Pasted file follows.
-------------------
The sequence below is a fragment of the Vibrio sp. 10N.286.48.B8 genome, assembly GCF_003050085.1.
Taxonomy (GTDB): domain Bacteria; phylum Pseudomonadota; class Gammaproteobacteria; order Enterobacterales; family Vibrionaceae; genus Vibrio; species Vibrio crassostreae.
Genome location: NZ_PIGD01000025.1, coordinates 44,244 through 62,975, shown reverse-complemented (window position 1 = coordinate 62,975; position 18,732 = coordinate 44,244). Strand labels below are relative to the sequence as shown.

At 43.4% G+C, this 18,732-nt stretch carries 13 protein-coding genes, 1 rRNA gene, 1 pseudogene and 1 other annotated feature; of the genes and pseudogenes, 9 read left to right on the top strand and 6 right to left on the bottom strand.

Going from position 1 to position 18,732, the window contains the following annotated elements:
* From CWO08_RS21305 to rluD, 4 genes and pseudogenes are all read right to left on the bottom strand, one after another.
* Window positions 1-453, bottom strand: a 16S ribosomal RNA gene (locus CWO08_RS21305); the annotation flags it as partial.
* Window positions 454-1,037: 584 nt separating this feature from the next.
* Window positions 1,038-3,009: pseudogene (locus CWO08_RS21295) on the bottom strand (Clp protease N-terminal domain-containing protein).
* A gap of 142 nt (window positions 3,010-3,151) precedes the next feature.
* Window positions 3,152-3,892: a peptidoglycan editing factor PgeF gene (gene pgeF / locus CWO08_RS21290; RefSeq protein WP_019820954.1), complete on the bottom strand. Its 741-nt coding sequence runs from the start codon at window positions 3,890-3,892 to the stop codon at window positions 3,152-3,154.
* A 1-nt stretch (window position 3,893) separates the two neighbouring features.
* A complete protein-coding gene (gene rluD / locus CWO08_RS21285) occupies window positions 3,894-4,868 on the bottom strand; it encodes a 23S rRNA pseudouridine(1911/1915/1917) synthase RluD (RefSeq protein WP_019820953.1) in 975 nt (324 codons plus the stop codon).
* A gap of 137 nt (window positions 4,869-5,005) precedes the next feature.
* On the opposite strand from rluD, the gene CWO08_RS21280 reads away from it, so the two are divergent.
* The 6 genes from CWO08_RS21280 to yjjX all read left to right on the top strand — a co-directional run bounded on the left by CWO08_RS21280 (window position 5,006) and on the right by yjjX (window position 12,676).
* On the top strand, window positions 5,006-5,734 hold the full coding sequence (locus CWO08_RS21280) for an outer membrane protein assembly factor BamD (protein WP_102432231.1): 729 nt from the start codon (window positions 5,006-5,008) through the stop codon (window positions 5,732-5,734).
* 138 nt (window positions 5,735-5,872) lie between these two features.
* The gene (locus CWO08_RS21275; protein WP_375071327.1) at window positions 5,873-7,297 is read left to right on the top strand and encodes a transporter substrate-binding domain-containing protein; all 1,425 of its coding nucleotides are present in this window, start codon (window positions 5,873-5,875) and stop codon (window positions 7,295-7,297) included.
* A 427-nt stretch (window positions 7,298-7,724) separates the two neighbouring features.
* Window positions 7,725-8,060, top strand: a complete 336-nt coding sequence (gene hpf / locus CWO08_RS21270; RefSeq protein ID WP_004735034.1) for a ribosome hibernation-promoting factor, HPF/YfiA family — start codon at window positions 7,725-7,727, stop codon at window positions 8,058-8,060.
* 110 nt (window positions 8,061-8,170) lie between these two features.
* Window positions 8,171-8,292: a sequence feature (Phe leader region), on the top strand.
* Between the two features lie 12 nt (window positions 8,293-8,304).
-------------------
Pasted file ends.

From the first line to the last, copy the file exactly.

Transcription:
The sequence below is a fragment of the Vibrio sp. 10N.286.48.B8 genome, assembly GCF_003050085.1.
Taxonomy (GTDB): domain Bacteria; phylum Pseudomonadota; class Gammaproteobacteria; order Enterobacterales; family Vibrionaceae; genus Vibrio; species Vibrio crassostreae.
Genome location: NZ_PIGD01000025.1, coordinates 44,244 through 62,975, shown reverse-complemented (window position 1 = coordinate 62,975; position 18,732 = coordinate 44,244). Strand labels below are relative to the sequence as shown.

At 43.4% G+C, this 18,732-nt stretch carries 13 protein-coding genes, 1 rRNA gene, 1 pseudogene and 1 other annotated feature; of the genes and pseudogenes, 9 read left to right on the top strand and 6 right to left on the bottom strand.

Going from position 1 to position 18,732, the window contains the following annotated elements:
* From CWO08_RS21305 to rluD, 4 genes and pseudogenes are all read right to left on the bottom strand, one after another.
* Window positions 1-453, bottom strand: a 16S ribosomal RNA gene (locus CWO08_RS21305); the annotation flags it as partial.
* Window positions 454-1,037: 584 nt separating this feature from the next.
* Window positions 1,038-3,009: pseudogene (locus CWO08_RS21295) on the bottom strand (Clp protease N-terminal domain-containing protein).
* A gap of 142 nt (window positions 3,010-3,151) precedes the next feature.
* Window positions 3,152-3,892: a peptidoglycan editing factor PgeF gene (gene pgeF / locus CWO08_RS21290; RefSeq protein WP_019820954.1), complete on the bottom strand. Its 741-nt coding sequence runs from the start codon at window positions 3,890-3,892 to the stop codon at window positions 3,152-3,154.
* A 1-nt stretch (window position 3,893) separates the two neighbouring features.
* A complete protein-coding gene (gene rluD / locus CWO08_RS21285) occupies window positions 3,894-4,868 on the bottom strand; it encodes a 23S rRNA pseudouridine(1911/1915/1917) synthase RluD (RefSeq protein WP_019820953.1) in 975 nt (324 codons plus the stop codon).
* A gap of 137 nt (window positions 4,869-5,005) precedes the next feature.
* On the opposite strand from rluD, the gene CWO08_RS21280 reads away from it, so the two are divergent.
* The 6 genes from CWO08_RS21280 to yjjX all read left to right on the top strand — a co-directional run bounded on the left by CWO08_RS21280 (window position 5,006) and on the right by yjjX (window position 12,676).
* On the top strand, window positions 5,006-5,734 hold the full coding sequence (locus CWO08_RS21280) for an outer membrane protein assembly factor BamD (protein WP_102432231.1): 729 nt from the start codon (window positions 5,006-5,008) through the stop codon (window positions 5,732-5,734).
* 138 nt (window positions 5,735-5,872) lie between these two features.
* The gene (locus CWO08_RS21275; protein WP_375071327.1) at window positions 5,873-7,297 is read left to right on the top strand and encodes a transporter substrate-binding domain-containing protein; all 1,425 of its coding nucleotides are present in this window, start codon (window positions 5,873-5,875) and stop codon (window positions 7,295-7,297) included.
* A 427-nt stretch (window positions 7,298-7,724) separates the two neighbouring features.
* Window positions 7,725-8,060, top strand: a complete 336-nt coding sequence (gene hpf / locus CWO08_RS21270; RefSeq protein ID WP_004735034.1) for a ribosome hibernation-promoting factor, HPF/YfiA family — start codon at window positions 7,725-7,727, stop codon at window positions 8,058-8,060.
* 110 nt (window positions 8,061-8,170) lie between these two features.
* Window positions 8,171-8,292: a sequence feature (Phe leader region), on the top strand.
* Between the two features lie 12 nt (window positions 8,293-8,304).